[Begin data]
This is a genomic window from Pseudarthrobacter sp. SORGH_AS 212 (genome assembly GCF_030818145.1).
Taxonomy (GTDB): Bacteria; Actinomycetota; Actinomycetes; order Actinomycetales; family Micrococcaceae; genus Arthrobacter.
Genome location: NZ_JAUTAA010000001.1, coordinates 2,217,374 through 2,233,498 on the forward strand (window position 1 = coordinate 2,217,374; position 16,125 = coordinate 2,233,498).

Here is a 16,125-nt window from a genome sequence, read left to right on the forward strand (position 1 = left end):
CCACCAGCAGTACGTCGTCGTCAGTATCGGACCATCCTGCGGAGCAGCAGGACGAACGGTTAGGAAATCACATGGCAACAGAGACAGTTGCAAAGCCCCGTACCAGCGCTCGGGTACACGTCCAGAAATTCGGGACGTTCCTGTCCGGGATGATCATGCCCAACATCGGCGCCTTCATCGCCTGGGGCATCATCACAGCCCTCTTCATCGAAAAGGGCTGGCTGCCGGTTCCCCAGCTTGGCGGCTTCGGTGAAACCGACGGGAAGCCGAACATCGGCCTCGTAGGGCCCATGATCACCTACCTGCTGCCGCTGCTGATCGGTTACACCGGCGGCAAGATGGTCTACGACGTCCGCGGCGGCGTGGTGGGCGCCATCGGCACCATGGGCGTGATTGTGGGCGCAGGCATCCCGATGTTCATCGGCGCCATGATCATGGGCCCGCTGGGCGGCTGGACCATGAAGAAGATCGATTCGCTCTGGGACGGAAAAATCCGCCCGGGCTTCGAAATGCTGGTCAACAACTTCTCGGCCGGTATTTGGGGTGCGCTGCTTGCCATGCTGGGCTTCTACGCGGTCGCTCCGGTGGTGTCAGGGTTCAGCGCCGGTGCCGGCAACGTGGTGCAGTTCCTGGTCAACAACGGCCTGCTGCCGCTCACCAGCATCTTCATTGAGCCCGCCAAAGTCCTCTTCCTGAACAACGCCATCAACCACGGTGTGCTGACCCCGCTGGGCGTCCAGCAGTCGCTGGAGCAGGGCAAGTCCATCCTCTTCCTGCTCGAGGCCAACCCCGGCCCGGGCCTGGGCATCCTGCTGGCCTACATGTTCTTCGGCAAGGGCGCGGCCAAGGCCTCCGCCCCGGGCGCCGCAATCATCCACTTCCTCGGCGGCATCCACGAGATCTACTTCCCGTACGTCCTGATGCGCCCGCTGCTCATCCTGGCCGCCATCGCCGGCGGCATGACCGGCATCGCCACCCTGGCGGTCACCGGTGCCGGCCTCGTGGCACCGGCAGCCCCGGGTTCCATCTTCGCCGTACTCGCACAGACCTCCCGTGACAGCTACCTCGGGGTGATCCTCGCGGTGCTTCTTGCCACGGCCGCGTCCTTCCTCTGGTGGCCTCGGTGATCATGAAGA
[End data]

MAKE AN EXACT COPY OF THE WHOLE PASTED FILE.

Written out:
This is a genomic window from Pseudarthrobacter sp. SORGH_AS 212 (genome assembly GCF_030818145.1).
Taxonomy (GTDB): Bacteria; Actinomycetota; Actinomycetes; order Actinomycetales; family Micrococcaceae; genus Arthrobacter.
Genome location: NZ_JAUTAA010000001.1, coordinates 2,217,374 through 2,233,498 on the forward strand (window position 1 = coordinate 2,217,374; position 16,125 = coordinate 2,233,498).

Here is a 16,125-nt window from a genome sequence, read left to right on the forward strand (position 1 = left end):
CCACCAGCAGTACGTCGTCGTCAGTATCGGACCATCCTGCGGAGCAGCAGGACGAACGGTTAGGAAATCACATGGCAACAGAGACAGTTGCAAAGCCCCGTACCAGCGCTCGGGTACACGTCCAGAAATTCGGGACGTTCCTGTCCGGGATGATCATGCCCAACATCGGCGCCTTCATCGCCTGGGGCATCATCACAGCCCTCTTCATCGAAAAGGGCTGGCTGCCGGTTCCCCAGCTTGGCGGCTTCGGTGAAACCGACGGGAAGCCGAACATCGGCCTCGTAGGGCCCATGATCACCTACCTGCTGCCGCTGCTGATCGGTTACACCGGCGGCAAGATGGTCTACGACGTCCGCGGCGGCGTGGTGGGCGCCATCGGCACCATGGGCGTGATTGTGGGCGCAGGCATCCCGATGTTCATCGGCGCCATGATCATGGGCCCGCTGGGCGGCTGGACCATGAAGAAGATCGATTCGCTCTGGGACGGAAAAATCCGCCCGGGCTTCGAAATGCTGGTCAACAACTTCTCGGCCGGTATTTGGGGTGCGCTGCTTGCCATGCTGGGCTTCTACGCGGTCGCTCCGGTGGTGTCAGGGTTCAGCGCCGGTGCCGGCAACGTGGTGCAGTTCCTGGTCAACAACGGCCTGCTGCCGCTCACCAGCATCTTCATTGAGCCCGCCAAAGTCCTCTTCCTGAACAACGCCATCAACCACGGTGTGCTGACCCCGCTGGGCGTCCAGCAGTCGCTGGAGCAGGGCAAGTCCATCCTCTTCCTGCTCGAGGCCAACCCCGGCCCGGGCCTGGGCATCCTGCTGGCCTACATGTTCTTCGGCAAGGGCGCGGCCAAGGCCTCCGCCCCGGGCGCCGCAATCATCCACTTCCTCGGCGGCATCCACGAGATCTACTTCCCGTACGTCCTGATGCGCCCGCTGCTCATCCTGGCCGCCATCGCCGGCGGCATGACCGGCATCGCCACCCTGGCGGTCACCGGTGCCGGCCTCGTGGCACCGGCAGCCCCGGGTTCCATCTTCGCCGTACTCGCACAGACCTCCCGTGACAGCTACCTCGGGGTGATCCTCGCGGTGCTTCTTGCCACGGCCGCGTCCTTCCTCTGGTGGCCTCGGTGATCATGAAGA